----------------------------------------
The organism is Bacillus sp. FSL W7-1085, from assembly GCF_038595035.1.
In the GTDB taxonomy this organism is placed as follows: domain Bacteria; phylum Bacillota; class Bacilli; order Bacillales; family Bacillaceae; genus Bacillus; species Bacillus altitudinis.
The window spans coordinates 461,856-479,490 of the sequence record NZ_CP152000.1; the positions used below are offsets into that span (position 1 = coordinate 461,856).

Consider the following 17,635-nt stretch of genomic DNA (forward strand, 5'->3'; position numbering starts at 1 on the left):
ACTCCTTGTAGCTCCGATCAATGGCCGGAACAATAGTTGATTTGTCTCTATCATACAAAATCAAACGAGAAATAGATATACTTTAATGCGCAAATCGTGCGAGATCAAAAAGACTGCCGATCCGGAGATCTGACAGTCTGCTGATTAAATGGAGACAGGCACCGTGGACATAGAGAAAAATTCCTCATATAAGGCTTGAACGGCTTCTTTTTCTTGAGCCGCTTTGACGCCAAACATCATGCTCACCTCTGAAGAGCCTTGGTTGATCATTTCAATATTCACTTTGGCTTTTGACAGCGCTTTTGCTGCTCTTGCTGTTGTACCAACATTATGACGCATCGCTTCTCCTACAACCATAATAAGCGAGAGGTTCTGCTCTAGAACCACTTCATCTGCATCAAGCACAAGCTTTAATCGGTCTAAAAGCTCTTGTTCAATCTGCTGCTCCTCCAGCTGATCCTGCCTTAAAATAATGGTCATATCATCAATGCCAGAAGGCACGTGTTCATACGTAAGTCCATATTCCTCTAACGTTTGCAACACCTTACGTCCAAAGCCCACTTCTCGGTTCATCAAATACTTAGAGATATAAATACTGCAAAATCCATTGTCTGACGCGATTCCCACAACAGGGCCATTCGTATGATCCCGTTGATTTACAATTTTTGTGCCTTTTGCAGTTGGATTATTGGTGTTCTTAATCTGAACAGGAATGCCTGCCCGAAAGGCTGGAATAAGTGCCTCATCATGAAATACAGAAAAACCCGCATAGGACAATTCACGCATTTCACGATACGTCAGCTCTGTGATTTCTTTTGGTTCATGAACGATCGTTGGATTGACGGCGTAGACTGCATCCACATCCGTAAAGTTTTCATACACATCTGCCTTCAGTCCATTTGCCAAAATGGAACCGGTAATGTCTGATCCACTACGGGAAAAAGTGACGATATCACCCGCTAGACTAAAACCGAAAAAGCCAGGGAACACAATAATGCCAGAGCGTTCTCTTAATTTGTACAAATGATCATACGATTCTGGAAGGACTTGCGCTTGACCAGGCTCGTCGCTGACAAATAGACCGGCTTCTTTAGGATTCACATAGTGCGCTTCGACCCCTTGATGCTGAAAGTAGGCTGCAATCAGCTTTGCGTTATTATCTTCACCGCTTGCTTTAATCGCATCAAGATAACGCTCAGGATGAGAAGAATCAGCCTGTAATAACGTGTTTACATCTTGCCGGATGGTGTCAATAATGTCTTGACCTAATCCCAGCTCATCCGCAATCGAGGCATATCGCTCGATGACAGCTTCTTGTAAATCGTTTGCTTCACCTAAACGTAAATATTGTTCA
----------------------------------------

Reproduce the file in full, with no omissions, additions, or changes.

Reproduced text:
The organism is Bacillus sp. FSL W7-1085, from assembly GCF_038595035.1.
In the GTDB taxonomy this organism is placed as follows: domain Bacteria; phylum Bacillota; class Bacilli; order Bacillales; family Bacillaceae; genus Bacillus; species Bacillus altitudinis.
The window spans coordinates 461,856-479,490 of the sequence record NZ_CP152000.1; the positions used below are offsets into that span (position 1 = coordinate 461,856).

Consider the following 17,635-nt stretch of genomic DNA (forward strand, 5'->3'; position numbering starts at 1 on the left):
ACTCCTTGTAGCTCCGATCAATGGCCGGAACAATAGTTGATTTGTCTCTATCATACAAAATCAAACGAGAAATAGATATACTTTAATGCGCAAATCGTGCGAGATCAAAAAGACTGCCGATCCGGAGATCTGACAGTCTGCTGATTAAATGGAGACAGGCACCGTGGACATAGAGAAAAATTCCTCATATAAGGCTTGAACGGCTTCTTTTTCTTGAGCCGCTTTGACGCCAAACATCATGCTCACCTCTGAAGAGCCTTGGTTGATCATTTCAATATTCACTTTGGCTTTTGACAGCGCTTTTGCTGCTCTTGCTGTTGTACCAACATTATGACGCATCGCTTCTCCTACAACCATAATAAGCGAGAGGTTCTGCTCTAGAACCACTTCATCTGCATCAAGCACAAGCTTTAATCGGTCTAAAAGCTCTTGTTCAATCTGCTGCTCCTCCAGCTGATCCTGCCTTAAAATAATGGTCATATCATCAATGCCAGAAGGCACGTGTTCATACGTAAGTCCATATTCCTCTAACGTTTGCAACACCTTACGTCCAAAGCCCACTTCTCGGTTCATCAAATACTTAGAGATATAAATACTGCAAAATCCATTGTCTGACGCGATTCCCACAACAGGGCCATTCGTATGATCCCGTTGATTTACAATTTTTGTGCCTTTTGCAGTTGGATTATTGGTGTTCTTAATCTGAACAGGAATGCCTGCCCGAAAGGCTGGAATAAGTGCCTCATCATGAAATACAGAAAAACCCGCATAGGACAATTCACGCATTTCACGATACGTCAGCTCTGTGATTTCTTTTGGTTCATGAACGATCGTTGGATTGACGGCGTAGACTGCATCCACATCCGTAAAGTTTTCATACACATCTGCCTTCAGTCCATTTGCCAAAATGGAACCGGTAATGTCTGATCCACTACGGGAAAAAGTGACGATATCACCCGCTAGACTAAAACCGAAAAAGCCAGGGAACACAATAATGCCAGAGCGTTCTCTTAATTTGTACAAATGATCATACGATTCTGGAAGGACTTGCGCTTGACCAGGCTCGTCGCTGACAAATAGACCGGCTTCTTTAGGATTCACATAGTGCGCTTCGACCCCTTGATGCTGAAAGTAGGCTGCAATCAGCTTTGCGTTATTATCTTCACCGCTTGCTTTAATCGCATCAAGATAACGCTCAGGATGAGAAGAATCAGCCTGTAATAACGTGTTTACATCTTGCCGGATGGTGTCAATAATGTCTTGACCTAATCCCAGCTCATCCGCAATCGAGGCATATCGCTCGATGACAGCTTCTTGTAAATCGTTTGCTTCACCTAAACGTAAATATTGTTCA